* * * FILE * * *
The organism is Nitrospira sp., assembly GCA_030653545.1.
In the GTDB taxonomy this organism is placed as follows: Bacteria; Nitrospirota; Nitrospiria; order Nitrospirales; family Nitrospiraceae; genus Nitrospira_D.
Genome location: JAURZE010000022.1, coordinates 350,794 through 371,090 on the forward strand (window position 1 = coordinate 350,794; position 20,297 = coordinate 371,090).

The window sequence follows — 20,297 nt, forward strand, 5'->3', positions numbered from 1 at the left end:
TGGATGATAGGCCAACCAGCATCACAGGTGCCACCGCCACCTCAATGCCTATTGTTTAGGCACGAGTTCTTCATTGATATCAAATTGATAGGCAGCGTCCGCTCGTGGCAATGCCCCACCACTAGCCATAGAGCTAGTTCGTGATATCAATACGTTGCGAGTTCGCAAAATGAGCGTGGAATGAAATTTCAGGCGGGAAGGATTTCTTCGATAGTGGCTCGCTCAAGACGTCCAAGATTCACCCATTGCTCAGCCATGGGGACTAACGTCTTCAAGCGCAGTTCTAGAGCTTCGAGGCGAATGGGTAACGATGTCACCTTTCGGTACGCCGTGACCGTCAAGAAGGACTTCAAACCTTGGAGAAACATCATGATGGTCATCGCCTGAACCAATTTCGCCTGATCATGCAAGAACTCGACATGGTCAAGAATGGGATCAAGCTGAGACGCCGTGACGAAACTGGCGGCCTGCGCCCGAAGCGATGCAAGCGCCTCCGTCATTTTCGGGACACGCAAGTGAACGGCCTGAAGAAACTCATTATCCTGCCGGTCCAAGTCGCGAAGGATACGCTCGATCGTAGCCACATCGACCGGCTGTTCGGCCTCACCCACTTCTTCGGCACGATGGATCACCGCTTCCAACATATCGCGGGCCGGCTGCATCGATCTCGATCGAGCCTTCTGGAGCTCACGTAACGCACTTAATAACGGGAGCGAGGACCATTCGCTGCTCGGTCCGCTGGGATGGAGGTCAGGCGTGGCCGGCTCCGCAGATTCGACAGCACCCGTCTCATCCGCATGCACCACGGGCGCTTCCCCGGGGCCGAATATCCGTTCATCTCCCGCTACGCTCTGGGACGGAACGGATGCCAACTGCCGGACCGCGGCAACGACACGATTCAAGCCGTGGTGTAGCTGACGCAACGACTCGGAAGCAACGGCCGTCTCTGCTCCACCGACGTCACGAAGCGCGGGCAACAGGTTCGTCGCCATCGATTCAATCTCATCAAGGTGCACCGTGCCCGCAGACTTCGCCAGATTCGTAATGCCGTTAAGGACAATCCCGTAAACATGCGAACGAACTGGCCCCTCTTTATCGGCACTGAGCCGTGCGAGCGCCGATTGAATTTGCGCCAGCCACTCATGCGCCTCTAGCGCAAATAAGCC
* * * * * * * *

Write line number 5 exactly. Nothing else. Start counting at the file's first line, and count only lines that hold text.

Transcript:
TGGATGATAGGCCAACCAGCATCACAGGTGCCACCGCCACCTCAATGCCTATTGTTTAGGCACGAGTTCTTCATTGATATCAAATTGATAGGCAGCGTCCGCTCGTGGCAATGCCCCACCACTAGCCATAGAGCTAGTTCGTGATATCAATACGTTGCGAGTTCGCAAAATGAGCGTGGAATGAAATTTCAGGCGGGAAGGATTTCTTCGATAGTGGCTCGCTCAAGACGTCCAAGATTCACCCATTGCTCAGCCATGGGGACTAACGTCTTCAAGCGCAGTTCTAGAGCTTCGAGGCGAATGGGTAACGATGTCACCTTTCGGTACGCCGTGACCGTCAAGAAGGACTTCAAACCTTGGAGAAACATCATGATGGTCATCGCCTGAACCAATTTCGCCTGATCATGCAAGAACTCGACATGGTCAAGAATGGGATCAAGCTGAGACGCCGTGACGAAACTGGCGGCCTGCGCCCGAAGCGATGCAAGCGCCTCCGTCATTTTCGGGACACGCAAGTGAACGGCCTGAAGAAACTCATTATCCTGCCGGTCCAAGTCGCGAAGGATACGCTCGATCGTAGCCACATCGACCGGCTGTTCGGCCTCACCCACTTCTTCGGCACGATGGATCACCGCTTCCAACATATCGCGGGCCGGCTGCATCGATCTCGATCGAGCCTTCTGGAGCTCACGTAACGCACTTAATAACGGGAGCGAGGACCATTCGCTGCTCGGTCCGCTGGGATGGAGGTCAGGCGTGGCCGGCTCCGCAGATTCGACAGCACCCGTCTCATCCGCATGCACCACGGGCGCTTCCCCGGGGCCGAATATCCGTTCATCTCCCGCTACGCTCTGGGACGGAACGGATGCCAACTGCCGGACCGCGGCAACGACACGATTCAAGCCGTGGTGTAGCTGACGCAACGACTCGGAAGCAACGGCCGTCTCTGCTCCACCGACGTCACGAAGCGCGGGCAACAGGTTCGTCGCCATCGATTCAATCTCATCAAGGTGCACCGTGCCCGCAGACTTCGCCAGATTCGTAATGCCGTTAAGGACAATCCCGTAAACATGCGAACGAACTGGCCCCTCTTTATCGGCACTGAGCCGTGCGAGCGCCGATTGAATTTGCGCCAGCCACTCATGCGCCTCTAGCGCAAATAAGCC